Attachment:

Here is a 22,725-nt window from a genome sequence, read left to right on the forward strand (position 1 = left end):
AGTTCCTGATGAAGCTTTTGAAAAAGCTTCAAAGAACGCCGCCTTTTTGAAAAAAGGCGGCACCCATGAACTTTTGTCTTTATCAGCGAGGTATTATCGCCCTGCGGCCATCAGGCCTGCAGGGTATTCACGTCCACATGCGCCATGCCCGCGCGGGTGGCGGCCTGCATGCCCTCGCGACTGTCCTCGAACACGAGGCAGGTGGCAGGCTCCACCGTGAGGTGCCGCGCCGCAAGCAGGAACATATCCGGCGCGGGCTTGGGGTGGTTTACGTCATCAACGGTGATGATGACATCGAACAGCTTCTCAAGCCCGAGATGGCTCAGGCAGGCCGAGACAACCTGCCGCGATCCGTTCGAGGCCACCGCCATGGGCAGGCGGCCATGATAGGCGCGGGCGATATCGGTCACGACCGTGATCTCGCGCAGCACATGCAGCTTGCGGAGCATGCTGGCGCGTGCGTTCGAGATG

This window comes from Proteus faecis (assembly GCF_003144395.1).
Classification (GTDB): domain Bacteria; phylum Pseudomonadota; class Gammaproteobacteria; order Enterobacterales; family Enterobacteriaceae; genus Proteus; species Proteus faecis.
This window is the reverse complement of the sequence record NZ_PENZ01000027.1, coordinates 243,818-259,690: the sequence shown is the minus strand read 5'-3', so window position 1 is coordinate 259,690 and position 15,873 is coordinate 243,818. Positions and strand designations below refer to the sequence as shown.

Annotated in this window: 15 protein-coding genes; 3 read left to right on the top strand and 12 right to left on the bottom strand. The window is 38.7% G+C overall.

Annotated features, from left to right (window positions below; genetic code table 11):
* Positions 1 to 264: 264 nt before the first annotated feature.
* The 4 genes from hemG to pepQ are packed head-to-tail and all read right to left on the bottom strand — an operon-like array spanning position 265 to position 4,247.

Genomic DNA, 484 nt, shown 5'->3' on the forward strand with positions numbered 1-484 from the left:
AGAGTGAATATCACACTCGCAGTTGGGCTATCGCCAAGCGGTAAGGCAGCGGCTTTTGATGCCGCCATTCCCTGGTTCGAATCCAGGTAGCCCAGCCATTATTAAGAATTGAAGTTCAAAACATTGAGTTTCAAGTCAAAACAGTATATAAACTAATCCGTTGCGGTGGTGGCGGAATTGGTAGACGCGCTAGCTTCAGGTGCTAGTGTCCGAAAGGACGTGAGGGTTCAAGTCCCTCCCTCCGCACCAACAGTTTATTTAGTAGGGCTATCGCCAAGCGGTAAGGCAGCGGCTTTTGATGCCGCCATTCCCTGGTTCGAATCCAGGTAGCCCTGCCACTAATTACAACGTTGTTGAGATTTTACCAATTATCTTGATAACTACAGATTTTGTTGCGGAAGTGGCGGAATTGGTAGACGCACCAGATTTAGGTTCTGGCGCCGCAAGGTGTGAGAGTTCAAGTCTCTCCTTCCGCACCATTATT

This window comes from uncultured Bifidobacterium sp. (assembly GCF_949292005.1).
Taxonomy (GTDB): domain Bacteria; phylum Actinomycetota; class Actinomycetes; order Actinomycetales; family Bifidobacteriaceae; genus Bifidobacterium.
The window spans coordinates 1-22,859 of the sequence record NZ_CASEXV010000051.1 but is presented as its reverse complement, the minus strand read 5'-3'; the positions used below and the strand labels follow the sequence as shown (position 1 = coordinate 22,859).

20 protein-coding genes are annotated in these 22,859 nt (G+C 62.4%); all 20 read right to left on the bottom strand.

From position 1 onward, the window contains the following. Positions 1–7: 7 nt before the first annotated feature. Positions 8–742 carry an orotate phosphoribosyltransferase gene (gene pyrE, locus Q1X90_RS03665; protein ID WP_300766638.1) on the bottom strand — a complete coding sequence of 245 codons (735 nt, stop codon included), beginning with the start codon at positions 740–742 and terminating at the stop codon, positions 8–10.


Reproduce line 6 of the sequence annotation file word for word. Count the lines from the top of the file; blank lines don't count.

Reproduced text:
Annotated in this window: 15 protein-coding genes; 3 read left to right on the top strand and 12 right to left on the bottom strand. The window is 38.7% G+C overall.